Back in early March, I wrote about the Capitals’ woeful marks in finishing rate, and how that negatively impacted their performance this season. About a month and a half later, we can surely state that the Capitals’ lack of finishing really tells the story about why the Capitals had immense struggles this season.

Here’s a chart that shows the Capitals expected goals differential (xG differential), which takes goals for per sixty minutes (GF/60) minus expected goals for per sixty minutes (xGF/60) compared to their points percentage in a given month:

When we see a dip in xG differential, we see a corresponding dip in points percentage. In cases where we see the lowest xG differential, we see the lowest performance in points percentage. This correlation indicates that finishing rate (by measurement of xG differential) has on points percentage is statistically significant.

When we look at the Caps’ finishing by location on the ice (at all situations), we can observe a glaring problem:

There’s a complete lack of finishing from the right side of the ice. On top of that, when you struggle to have your goal scoring totals to outpace your expected goal scoring rate during all situations (which includes the power play), you’re likely going to struggle in the standings.

To contrast the Caps performance in finishing this season, here’s a comparison to the Boston Bruins’ finishing this season:

Their actual goal scoring outpaces their expected goal scoring considerably, and they were able to score more goals from more areas of the ice than the Capitals were. Obviously, the Bruins are a better and deeper team than the Caps were this season, but the key to success in the standings is scoring more goals than were expected.

Where do the Caps go from here?

It’s clear that there needs to be a bit of a roster overhaul, and that appears to be Brian MacLellan’s plan this off-season. A retool on the fly is a bit risky, but with the Caps’ assurances to Alex Ovechkin to ice a competitive team around him during his final years in the league, it’s the only real option moving forward until the Ovechkin Era ends.

It’s abundantly clear that the Capitals need another scoring forward to take some of the goal scoring pressure off of Ovechkin’s shoulders. A proven scorer on the younger side is going to cost the Caps some prospect and draft pick capital. Ultimately, you have to pay a price one way or another to increase the Capitals’ finishing capabilities for next season.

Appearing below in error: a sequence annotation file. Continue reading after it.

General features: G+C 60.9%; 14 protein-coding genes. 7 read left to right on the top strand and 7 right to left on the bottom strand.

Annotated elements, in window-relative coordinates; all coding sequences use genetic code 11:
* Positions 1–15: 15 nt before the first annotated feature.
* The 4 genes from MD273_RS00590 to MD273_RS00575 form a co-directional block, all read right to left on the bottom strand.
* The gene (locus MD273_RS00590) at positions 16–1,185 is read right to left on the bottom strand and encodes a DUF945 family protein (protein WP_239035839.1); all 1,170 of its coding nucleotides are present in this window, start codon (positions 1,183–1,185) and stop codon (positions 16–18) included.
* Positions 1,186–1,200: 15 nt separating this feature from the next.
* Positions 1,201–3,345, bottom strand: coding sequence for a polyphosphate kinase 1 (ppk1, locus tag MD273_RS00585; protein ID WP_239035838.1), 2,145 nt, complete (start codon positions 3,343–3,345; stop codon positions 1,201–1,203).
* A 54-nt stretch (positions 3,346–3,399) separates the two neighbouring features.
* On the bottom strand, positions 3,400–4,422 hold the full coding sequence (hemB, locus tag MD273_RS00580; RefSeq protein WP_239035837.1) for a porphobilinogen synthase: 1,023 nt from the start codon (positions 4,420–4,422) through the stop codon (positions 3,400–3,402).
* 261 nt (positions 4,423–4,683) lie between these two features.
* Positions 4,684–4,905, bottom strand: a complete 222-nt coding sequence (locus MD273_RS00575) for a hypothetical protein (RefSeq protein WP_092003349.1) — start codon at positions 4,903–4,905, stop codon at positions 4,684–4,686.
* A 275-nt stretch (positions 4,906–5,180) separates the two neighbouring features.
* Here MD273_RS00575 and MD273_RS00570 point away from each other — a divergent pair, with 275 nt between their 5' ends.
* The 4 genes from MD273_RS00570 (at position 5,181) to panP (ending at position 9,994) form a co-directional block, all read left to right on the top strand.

On top of that, I’d consider another top-four quality left-shot defenseman as another potential target area this summer. The ideal candidate would be a more fleet-footed, defensively capable defenseman that would complement John Carlson. With another top four quality defenseman added to the roster, the Caps could roll three rather effective pairings.

Overall, expect a lot of exploration and transactions from the Caps this summer. The potential impact of trading prospects currently in the prospect pipeline will be softened by the Caps owning the 8th best odds to the number one overall pick this summer. At this point, if you can move a prospect (or two) in a package that nets you a young NHL quality player that can have immediate impact on the roster, it’s probably a move you make.

By Justin Trudel

About Justin Trudel

Justin is a lifelong Caps fan, with some of his first memories of the sport watching the team in the USAir Arena and the 1998 Stanley Cup appearance. Now a resident of St. Augustine, FL, Justin watches the Caps from afar. Justin graduated with a Bachelor's of Science in Political Science from Towson University, and a Master's of Science in Applied Information Technology from Towson University. Justin is currently a product manager. Justin enjoys geeking out over advanced analytics, roster construction, and cap management.
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4 Responses to An Analytical Retrospective Of The Capitals’ 2022-23 Season

  1. franky619 says:

    You know I always tought Ekholm would have been a great fit and a great mentor for the younger players. He’s 32 but since the plan is to maximize Ovy’s last year he would have been a great addition. Too late now but he sure did stabilized that defense in Edmonton. What’s your thought on that Justin?

    • I really like Ekholm and his game. I think a player of his mold would make a ton of sense, but I think the fact that he is 32 (and had a $6.25M cap hit for the next three seasons after this) made him probably not the best choice to acquire, just from a cap management standpoint.

      This is why I thought it made a ton of sense when the Caps popped up as potential suitors for Jakob Chychrun. He made Shayne Gostisbehere play much better, and could help stabilize Carlson a bit.

      Alas, both are taken, but there are other potential players out there that would improve the Caps defensive group.

      • franky619 says:

        Thanks for taking the time to answer. I’m always looking forward to read your articles. Very interesting.

  2. Jon Sorensen says:

    Greetings folks! Just a quick note, if you haven’t done so already, please consider subscribing to NoVa Caps posts in the “subscribe” box located in the upper right corner. Thank you!